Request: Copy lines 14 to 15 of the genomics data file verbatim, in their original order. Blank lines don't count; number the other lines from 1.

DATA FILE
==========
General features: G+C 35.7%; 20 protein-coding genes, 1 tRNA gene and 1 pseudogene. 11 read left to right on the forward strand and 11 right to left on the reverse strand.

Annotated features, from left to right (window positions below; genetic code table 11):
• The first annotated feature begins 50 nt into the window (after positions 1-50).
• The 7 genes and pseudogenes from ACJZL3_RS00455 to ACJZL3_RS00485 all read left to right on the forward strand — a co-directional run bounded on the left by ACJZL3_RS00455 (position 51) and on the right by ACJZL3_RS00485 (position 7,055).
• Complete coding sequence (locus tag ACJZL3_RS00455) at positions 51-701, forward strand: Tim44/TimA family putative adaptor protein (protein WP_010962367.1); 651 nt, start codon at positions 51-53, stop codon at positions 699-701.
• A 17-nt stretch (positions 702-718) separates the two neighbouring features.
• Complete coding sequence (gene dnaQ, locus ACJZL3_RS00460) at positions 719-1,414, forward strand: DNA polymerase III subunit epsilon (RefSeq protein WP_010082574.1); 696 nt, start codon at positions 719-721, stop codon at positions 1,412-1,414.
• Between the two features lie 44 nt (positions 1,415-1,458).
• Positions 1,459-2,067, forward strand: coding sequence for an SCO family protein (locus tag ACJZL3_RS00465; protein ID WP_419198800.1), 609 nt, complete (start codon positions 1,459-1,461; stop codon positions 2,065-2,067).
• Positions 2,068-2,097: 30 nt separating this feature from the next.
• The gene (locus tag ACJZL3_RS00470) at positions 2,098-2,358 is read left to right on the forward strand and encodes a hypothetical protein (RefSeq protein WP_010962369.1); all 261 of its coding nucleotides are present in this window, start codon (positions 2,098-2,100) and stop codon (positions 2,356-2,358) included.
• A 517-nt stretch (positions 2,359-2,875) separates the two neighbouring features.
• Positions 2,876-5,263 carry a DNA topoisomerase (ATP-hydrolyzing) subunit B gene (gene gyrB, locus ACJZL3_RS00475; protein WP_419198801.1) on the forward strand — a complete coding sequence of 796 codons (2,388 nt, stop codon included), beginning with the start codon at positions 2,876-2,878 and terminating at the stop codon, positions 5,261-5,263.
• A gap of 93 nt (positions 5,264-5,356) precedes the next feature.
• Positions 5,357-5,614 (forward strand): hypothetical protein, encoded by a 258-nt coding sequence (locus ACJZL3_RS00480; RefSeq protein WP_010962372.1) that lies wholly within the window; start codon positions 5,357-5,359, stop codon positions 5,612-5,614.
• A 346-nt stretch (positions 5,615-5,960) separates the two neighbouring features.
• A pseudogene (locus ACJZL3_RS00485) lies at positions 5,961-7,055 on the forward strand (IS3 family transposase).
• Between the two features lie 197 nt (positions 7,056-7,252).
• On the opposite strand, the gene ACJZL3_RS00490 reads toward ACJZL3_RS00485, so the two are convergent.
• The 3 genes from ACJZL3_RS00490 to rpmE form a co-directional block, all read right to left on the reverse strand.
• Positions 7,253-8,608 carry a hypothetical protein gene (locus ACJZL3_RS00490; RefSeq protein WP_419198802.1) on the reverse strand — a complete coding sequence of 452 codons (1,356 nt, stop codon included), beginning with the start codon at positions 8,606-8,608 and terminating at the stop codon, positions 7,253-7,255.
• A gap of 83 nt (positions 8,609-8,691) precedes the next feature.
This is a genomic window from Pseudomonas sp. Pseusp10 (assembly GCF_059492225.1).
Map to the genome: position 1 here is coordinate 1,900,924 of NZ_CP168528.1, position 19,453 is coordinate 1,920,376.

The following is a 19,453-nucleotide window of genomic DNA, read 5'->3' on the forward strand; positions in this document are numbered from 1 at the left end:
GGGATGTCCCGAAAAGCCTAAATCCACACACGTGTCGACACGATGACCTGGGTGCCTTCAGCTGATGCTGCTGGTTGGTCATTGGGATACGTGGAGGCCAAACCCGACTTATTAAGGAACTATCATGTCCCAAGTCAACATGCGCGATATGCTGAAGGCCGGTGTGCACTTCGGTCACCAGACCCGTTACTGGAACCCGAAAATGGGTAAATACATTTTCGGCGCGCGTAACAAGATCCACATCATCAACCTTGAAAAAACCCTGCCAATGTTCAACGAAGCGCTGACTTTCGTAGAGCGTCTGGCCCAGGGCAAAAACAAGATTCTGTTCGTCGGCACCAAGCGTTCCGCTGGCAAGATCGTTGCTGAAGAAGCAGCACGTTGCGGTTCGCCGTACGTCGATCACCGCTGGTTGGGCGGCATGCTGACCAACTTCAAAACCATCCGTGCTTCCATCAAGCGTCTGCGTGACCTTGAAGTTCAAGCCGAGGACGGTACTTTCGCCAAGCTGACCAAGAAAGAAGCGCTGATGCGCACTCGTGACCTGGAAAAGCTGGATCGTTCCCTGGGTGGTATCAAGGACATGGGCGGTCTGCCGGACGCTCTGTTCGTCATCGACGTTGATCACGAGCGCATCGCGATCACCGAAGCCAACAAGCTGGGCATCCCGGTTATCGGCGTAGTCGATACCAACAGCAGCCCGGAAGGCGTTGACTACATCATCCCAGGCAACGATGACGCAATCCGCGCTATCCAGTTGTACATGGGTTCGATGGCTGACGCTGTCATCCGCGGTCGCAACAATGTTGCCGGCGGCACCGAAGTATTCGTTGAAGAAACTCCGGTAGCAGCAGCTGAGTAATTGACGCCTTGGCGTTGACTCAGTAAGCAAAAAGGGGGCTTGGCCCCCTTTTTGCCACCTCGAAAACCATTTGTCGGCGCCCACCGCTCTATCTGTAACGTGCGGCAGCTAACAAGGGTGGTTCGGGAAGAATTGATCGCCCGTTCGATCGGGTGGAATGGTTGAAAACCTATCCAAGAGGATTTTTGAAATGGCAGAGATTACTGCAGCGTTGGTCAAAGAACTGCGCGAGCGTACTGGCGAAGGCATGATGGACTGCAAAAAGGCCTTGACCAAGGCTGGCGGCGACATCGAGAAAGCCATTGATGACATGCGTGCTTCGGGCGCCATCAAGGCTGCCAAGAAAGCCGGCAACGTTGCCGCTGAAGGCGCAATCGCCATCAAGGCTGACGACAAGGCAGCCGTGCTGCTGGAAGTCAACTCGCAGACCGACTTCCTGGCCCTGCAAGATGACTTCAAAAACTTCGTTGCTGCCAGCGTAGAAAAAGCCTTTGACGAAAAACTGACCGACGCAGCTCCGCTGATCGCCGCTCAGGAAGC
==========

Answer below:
• A gap of 93 nt (positions 5,264-5,356) precedes the next feature.
• Positions 5,357-5,614 (forward strand): hypothetical protein, encoded by a 258-nt coding sequence (locus ACJZL3_RS00480; RefSeq protein WP_010962372.1) that lies wholly within the window; start codon positions 5,357-5,359, stop codon positions 5,612-5,614.